“His wife lies for him. Mom pays the fine. Dad testifies on his behalf in court,” he said. “I see these guys in their 40s and 50s and their mom still paying his fines and his third wife is buying the tags he fills for her because his privileges have been revoked.”

One-percent poachers are typically loaners when poaching but share half-truths about their pursuits. They document their crimes both with photographs and taxidermy. They may attempt to commercialize their endeavors, such as selling a few elk sheds obtained through trespassing, while keeping a portion of the antlers as a trophy.

“Adrenaline is a big part of serial poaching, the pulling it off and then manipulating others into believing they killed the animals or found the elk sheds legally,” Golie said.

To feed their egos, 1-percenters often seek public praise by bragging about the trophy animals they poach, as well as proudly displaying them. That can change over time, however, especially among older poachers that sink deeper into the lifestyle and withdraw from society.

“I’ve walked into the homes of 50-year-olds and they’re hoarding these animals and antlers, filling rooms, and nobody knows about it,” Golie said. “They cannot stop poaching. Jail stops them and revoking privileges slows them down, but there is no cure.”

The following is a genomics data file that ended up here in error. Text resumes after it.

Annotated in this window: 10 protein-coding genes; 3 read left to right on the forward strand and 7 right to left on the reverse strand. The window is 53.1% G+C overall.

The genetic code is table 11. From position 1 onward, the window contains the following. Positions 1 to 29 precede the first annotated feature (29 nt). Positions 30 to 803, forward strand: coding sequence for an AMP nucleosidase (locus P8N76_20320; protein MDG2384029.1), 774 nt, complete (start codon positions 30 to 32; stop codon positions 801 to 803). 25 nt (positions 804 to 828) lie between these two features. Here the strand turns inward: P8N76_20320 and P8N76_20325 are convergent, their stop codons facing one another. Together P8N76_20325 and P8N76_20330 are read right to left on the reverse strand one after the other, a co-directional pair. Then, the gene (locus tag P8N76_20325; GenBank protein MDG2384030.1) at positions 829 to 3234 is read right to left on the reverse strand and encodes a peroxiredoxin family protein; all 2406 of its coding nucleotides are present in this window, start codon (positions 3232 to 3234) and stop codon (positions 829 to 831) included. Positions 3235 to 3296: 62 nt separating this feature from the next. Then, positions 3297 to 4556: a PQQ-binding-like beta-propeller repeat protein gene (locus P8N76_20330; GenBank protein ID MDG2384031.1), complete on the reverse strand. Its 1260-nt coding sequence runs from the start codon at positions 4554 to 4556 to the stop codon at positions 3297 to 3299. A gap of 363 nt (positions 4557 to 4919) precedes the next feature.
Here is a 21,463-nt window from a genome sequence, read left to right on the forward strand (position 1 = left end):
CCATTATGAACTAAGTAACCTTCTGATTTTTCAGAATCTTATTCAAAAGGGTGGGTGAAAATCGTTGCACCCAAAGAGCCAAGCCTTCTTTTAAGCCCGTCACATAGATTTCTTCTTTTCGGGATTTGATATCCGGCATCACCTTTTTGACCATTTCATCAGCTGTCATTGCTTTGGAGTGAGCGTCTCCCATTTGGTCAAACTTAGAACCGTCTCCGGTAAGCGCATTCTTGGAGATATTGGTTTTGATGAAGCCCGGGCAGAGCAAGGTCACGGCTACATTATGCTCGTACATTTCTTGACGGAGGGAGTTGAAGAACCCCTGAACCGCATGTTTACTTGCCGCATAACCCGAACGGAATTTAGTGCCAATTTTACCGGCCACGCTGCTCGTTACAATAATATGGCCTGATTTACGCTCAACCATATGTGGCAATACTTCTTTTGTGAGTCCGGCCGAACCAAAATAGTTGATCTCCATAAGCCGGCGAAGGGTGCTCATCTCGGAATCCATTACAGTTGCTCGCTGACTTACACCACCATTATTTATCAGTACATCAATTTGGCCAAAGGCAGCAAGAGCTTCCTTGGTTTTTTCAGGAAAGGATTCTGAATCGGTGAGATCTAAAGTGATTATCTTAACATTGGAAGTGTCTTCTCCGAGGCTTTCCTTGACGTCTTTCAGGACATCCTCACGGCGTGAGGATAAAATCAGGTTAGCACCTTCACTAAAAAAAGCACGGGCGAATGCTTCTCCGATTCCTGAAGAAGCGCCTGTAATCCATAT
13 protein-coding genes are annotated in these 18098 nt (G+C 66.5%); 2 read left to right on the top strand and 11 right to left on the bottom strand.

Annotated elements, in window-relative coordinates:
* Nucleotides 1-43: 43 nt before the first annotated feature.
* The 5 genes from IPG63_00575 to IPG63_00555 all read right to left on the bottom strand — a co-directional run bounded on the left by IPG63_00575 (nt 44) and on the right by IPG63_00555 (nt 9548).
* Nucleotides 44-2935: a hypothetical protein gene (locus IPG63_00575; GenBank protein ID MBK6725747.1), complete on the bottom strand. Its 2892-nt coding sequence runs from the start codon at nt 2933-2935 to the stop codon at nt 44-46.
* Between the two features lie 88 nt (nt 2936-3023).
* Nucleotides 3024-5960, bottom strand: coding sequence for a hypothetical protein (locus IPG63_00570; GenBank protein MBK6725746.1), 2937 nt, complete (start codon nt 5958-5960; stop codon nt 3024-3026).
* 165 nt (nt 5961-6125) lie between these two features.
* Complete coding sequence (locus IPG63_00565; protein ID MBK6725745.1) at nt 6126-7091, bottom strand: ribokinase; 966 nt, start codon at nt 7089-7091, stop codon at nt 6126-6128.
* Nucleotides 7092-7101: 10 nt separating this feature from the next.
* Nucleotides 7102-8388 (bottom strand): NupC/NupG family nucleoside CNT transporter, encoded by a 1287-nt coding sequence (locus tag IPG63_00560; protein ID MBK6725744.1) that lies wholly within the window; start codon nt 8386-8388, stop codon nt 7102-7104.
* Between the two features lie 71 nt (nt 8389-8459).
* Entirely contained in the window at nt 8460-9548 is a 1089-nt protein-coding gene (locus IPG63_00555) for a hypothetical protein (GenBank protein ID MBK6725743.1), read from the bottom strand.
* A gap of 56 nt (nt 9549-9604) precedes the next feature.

While 1-percenters are often only children or the only male child, economic status does not appear to play a factor. Golie profiled rich and poor individuals that both displayed defining characteristics.

As Golie developed his 1-percenter portrait, he consulted with Dr. Stephen Eliason, a sociology professor at Montana State University Billings who has published research on both poachers and game wardens. Researching poaching is a challenge because the stigma it carries in the hunting subculture triggers reluctance among convicted poachers to talk, he said.

“(Poaching) is a complex phenomenon to study because there are so many motivations and it’s not one-size-fits all,” Eliason said. “In general it’s very difficult to get individuals to discuss it that have been engaged in it, which is common with any crime in general that a lot of people don’t like discussing illegal activities.”

The spectrum of poachers ranges from mere opportunists to nearly professional. While many wardens in Eliason’s research disagreed with the word “profile,” which connotes illegal racial profiling, a characteristic portrait proves important for law enforcement techniques and questioning.

“People can be addicted to most anything, just like some individuals are addicted to drugs or some to Internet pornography. If they’re devoting a huge amount of time and becoming obsessed then poaching can meet that definition,” Eliason said.

As Golie talked with Eliason and delved deeper into the minds, backgrounds and characteristics making up the 1-percenters, he laid his character portrait on top of the clinical profile of a sociopath and found some striking similarities. He now believes a 1-percenter starts as a sociopath, manifesting his disorder in poaching.

A sociopath displays antisocial and often criminal behavior while lacking a sense of moral responsibility or social conscience. Irresponsibility makes holding jobs difficult and they often fail to honor financial obligations.

Sociopaths need to fulfill personal egos with a disregard for the effects on others. They easily establish relationships but fail to maintain enduring relationships. They lie, manipulate and deceive without a sense of remorse. They are incapable of feeling guilt even when caught, blaming others for their troubles and balking at punishments.